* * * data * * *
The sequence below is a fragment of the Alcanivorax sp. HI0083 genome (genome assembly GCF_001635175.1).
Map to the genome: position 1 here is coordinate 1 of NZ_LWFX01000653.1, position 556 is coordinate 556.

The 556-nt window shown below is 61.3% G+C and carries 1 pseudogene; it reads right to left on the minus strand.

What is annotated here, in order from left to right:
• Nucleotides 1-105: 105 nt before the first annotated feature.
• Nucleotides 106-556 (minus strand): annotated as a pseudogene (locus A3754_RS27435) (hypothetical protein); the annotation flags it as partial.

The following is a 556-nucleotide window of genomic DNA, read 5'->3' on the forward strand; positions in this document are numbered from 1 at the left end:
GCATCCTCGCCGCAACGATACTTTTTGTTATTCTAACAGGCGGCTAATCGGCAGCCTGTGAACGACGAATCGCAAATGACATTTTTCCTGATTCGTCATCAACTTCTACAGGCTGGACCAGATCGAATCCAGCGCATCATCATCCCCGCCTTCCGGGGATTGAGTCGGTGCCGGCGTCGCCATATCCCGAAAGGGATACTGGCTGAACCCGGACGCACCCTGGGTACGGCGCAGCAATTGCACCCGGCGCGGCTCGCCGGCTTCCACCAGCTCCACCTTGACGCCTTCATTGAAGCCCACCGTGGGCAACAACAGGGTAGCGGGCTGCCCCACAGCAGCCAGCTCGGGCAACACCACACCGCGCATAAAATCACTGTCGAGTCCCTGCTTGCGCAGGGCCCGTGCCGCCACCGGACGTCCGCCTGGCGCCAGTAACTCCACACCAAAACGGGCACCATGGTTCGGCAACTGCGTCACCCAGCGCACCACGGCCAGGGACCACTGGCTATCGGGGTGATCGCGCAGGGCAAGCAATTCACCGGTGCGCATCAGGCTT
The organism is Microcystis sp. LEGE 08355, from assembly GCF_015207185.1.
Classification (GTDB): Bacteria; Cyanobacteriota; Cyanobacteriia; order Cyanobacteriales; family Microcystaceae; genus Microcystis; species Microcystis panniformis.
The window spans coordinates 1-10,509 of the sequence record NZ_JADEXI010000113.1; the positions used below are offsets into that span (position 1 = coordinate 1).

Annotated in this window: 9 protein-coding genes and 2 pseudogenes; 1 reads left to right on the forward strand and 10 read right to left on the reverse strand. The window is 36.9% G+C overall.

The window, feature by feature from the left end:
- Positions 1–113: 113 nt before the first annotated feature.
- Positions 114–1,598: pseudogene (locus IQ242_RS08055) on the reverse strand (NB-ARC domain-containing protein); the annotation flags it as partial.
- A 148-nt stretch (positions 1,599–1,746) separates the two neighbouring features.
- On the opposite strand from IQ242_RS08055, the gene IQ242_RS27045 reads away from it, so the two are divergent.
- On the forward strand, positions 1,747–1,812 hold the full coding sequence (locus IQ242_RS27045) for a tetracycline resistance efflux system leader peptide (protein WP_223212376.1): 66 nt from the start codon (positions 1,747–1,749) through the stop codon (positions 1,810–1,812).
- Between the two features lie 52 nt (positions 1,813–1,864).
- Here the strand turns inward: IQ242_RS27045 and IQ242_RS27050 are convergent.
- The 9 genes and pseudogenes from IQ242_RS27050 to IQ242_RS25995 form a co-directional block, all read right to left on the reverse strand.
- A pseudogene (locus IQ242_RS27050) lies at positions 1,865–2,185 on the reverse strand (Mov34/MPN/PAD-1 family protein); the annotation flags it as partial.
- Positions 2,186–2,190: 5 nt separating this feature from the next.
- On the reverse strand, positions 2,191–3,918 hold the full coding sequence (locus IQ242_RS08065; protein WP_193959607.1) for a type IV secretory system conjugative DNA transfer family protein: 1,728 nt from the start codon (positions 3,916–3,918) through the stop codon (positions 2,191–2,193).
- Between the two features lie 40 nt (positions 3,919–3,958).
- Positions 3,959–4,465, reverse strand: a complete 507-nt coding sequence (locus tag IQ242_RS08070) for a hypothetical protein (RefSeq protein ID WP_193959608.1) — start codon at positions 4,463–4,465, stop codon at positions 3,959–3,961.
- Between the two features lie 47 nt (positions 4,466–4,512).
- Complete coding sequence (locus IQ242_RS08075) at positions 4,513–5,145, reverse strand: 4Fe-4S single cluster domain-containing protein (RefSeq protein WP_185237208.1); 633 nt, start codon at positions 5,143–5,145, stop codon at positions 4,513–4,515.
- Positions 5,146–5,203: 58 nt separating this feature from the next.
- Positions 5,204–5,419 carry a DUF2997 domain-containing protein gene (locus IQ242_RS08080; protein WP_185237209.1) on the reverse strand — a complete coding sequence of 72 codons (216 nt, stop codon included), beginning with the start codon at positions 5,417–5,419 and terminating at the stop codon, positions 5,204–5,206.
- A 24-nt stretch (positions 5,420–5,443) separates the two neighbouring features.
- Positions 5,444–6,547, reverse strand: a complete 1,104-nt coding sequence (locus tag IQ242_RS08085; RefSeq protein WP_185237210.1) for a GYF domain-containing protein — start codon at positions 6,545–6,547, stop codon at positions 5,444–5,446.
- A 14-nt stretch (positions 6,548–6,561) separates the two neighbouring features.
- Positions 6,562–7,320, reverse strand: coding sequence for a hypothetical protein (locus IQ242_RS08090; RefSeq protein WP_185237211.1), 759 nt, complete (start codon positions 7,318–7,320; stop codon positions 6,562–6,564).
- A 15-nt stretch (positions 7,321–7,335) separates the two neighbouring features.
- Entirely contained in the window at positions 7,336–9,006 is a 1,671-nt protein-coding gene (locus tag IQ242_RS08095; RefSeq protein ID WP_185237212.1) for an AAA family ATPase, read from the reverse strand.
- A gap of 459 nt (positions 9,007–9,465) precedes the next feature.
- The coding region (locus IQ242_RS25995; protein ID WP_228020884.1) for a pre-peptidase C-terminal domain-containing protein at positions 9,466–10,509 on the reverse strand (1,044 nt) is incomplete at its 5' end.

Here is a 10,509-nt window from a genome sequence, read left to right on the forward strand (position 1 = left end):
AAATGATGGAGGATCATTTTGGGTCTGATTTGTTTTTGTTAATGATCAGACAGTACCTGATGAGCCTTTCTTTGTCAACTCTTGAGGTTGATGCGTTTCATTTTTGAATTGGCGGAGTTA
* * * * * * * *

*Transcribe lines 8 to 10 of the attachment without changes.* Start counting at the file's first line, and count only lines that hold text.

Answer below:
GCATCCTCGCCGCAACGATACTTTTTGTTATTCTAACAGGCGGCTAATCGGCAGCCTGTGAACGACGAATCGCAAATGACATTTTTCCTGATTCGTCATCAACTTCTACAGGCTGGACCAGATCGAATCCAGCGCATCATCATCCCCGCCTTCCGGGGATTGAGTCGGTGCCGGCGTCGCCATATCCCGAAAGGGATACTGGCTGAACCCGGACGCACCCTGGGTACGGCGCAGCAATTGCACCCGGCGCGGCTCGCCGGCTTCCACCAGCTCCACCTTGACGCCTTCATTGAAGCCCACCGTGGGCAACAACAGGGTAGCGGGCTGCCCCACAGCAGCCAGCTCGGGCAACACCACACCGCGCATAAAATCACTGTCGAGTCCCTGCTTGCGCAGGGCCCGTGCCGCCACCGGACGTCCGCCTGGCGCCAGTAACTCCACACCAAAACGGGCACCATGGTTCGGCAACTGCGTCACCCAGCGCACCACGGCCAGGGACCACTGGCTATCGGGGTGATCGCGCAGGGCAAGCAATTCACCGGTGCGCATCAGGCTT
The organism is Microcystis sp. LEGE 08355, from assembly GCF_015207185.1.
Classification (GTDB): Bacteria; Cyanobacteriota; Cyanobacteriia; order Cyanobacteriales; family Microcystaceae; genus Microcystis; species Microcystis panniformis.